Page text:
How I'm learning Clojure in 2024

10 Jun 2024

I’ve recently been learning a bit of Clojure and it’s been a lot of fun! I thought I would note down what has been useful for me, so that it might help others as well.

Jumping right in is a great intro to the language. It provides a REPL and a tutorial that takes you through the basic features of Clojure.

Importantly, it forces you to get used to seeing lots of ( and )!

Doing exercises

Exercism provides small coding challenges for a bunch of languages, including Clojure. Unlike other platforms (cough leetcode cough), Exercism is focused on learning and I found it a great way to practice writing Clojure.

It provides a code editor and evaluates each challenge when you submit. There’s also a way to submit answers locally from your computer, but I found it quicker just to use the website.

Editor setup

I ended up setting up Neovim for developing locally. This guide was a great inspiration:, although I did end up going with something a little bit simpler.

My .vimrc can be seen here but probably the most important plugin is Conjure, which provides REPL integration in Neovim.

The REPL is one of the big differences compared to programming in other languages. Basically, you start a REPL in the project directory and then you can evaluate code in your editor in that REPL.

This basically gives you really short iteration cycles, you can ‘play’ with your code, run tests, reload code in a running app and all without leaving your editor!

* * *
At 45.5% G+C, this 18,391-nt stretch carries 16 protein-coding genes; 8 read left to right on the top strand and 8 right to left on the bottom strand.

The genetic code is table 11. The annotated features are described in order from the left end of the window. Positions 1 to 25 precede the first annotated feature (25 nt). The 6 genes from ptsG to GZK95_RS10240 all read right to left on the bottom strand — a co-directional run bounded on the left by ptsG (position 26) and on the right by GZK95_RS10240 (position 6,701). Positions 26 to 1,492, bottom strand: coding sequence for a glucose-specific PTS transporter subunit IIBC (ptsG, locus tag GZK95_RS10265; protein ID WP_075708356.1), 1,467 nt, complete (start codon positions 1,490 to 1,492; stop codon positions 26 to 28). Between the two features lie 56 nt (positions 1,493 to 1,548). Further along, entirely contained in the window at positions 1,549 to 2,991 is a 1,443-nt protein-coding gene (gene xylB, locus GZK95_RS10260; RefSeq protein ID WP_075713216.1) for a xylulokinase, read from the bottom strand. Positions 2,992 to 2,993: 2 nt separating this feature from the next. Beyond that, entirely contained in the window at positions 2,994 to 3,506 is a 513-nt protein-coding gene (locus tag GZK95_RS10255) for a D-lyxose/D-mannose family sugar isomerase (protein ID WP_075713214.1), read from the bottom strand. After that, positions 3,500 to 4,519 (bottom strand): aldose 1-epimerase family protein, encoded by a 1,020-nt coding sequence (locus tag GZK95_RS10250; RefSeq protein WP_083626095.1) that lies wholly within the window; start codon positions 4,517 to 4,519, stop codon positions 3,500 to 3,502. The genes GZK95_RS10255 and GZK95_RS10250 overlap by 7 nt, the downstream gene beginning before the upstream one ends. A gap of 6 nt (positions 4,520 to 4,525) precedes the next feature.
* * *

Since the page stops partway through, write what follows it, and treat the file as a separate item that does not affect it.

To understand REPL driven development, I really liked this video with teej_dv and lispyclouds. One key thing I learnt was using the comment function to be able to evaluate code without affecting the rest of my program.

; my super cool function
; given a number, adds 2 to it!
(defn add-2
  (+ n 2)

; This tells Clojure to ignore what comes next
; but it still has to be syntactically correct!
  (add-2 3) ; <-- I can evaluate this to check my add-2 function :)

By opening a REPL and using the Conjure plugin mentioned before I can:

  • ,eb: Evaluate the buffer I am in. Kinda like loading up the file I have opened into the REPL.
  • ,ee: Evaluate the expression my cursor is under.
  • ,tc: Run the test my cursor is over.
  • ,tn: Run all tests in current file.

I use the following alias in my .bash_aliases to easily spin up a REPL:

# From
# Don't ask me questions about how this works, but it does!

alias cljrepl='clj -Sdeps '\''{:deps {nrepl/nrepl {:mvn/version "1.0.0"} cider/cider-nrepl {:mvn/version "0.42.1"}}}\'\'' \
    --main nrepl.cmdline \
    --middleware '\''["cider.nrepl/cider-middleware"]'\'' \


For docs, I really like, which has the docs for the core library. I like the fact that users can submit code examples, which provides better information for each function.


I’ve currently have 2 projects in Clojure to further my learning.

  1. A bad terminal-based clone(ish) of Balatro. Balatro is a very addictive deck builder rougelike game. Doing this has been fun and it feels very natural to ‘build up’ over time. The source code can be seen here.
  2. A application that converts a subreddit into an RSS feed. The idea that this can be a webapp that produces daily RSS feeds for a collection of subreddits. Source code

The End

Thanks for reading!

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